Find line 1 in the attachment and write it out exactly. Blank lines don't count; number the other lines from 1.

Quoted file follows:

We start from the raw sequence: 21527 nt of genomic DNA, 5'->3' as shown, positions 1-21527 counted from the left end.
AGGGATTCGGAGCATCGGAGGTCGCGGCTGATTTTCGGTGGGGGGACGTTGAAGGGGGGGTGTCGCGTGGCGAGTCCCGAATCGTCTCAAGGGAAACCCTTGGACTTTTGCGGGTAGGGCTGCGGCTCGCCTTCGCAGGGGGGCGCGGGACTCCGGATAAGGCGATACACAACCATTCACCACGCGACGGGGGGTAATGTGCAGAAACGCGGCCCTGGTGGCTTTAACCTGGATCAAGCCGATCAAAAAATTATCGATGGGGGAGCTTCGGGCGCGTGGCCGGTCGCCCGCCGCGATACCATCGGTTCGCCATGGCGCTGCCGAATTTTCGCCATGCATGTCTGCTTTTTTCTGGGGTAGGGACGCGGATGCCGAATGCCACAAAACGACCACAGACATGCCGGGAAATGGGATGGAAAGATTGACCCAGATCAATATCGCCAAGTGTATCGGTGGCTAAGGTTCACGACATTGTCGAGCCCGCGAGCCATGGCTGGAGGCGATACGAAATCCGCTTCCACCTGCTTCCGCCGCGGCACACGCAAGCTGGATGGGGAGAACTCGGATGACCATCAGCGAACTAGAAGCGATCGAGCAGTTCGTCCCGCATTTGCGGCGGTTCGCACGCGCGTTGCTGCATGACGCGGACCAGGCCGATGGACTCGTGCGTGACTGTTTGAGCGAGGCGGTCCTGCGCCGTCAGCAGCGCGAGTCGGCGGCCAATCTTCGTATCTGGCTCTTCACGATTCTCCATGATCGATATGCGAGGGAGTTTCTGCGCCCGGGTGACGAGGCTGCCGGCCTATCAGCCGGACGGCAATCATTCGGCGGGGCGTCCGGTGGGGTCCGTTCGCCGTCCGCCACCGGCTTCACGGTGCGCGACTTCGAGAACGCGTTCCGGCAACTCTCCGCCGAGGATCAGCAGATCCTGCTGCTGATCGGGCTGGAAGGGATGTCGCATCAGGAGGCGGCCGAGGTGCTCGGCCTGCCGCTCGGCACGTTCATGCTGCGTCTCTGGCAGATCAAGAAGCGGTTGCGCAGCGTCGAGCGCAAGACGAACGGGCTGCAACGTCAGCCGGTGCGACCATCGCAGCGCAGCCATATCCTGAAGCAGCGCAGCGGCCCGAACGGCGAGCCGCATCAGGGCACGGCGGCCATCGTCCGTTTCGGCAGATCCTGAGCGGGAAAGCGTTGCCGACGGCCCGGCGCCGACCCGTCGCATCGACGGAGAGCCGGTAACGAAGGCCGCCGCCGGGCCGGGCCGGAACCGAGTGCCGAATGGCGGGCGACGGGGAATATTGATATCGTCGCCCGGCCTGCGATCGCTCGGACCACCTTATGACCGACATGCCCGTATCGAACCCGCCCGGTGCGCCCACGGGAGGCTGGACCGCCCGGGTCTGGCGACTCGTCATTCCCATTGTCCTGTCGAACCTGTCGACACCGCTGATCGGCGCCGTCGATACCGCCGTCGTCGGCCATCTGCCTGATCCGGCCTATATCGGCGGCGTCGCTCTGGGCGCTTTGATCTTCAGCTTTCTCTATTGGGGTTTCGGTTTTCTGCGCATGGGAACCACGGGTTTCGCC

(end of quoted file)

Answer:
We start from the raw sequence: 21527 nt of genomic DNA, 5'->3' as shown, positions 1-21527 counted from the left end.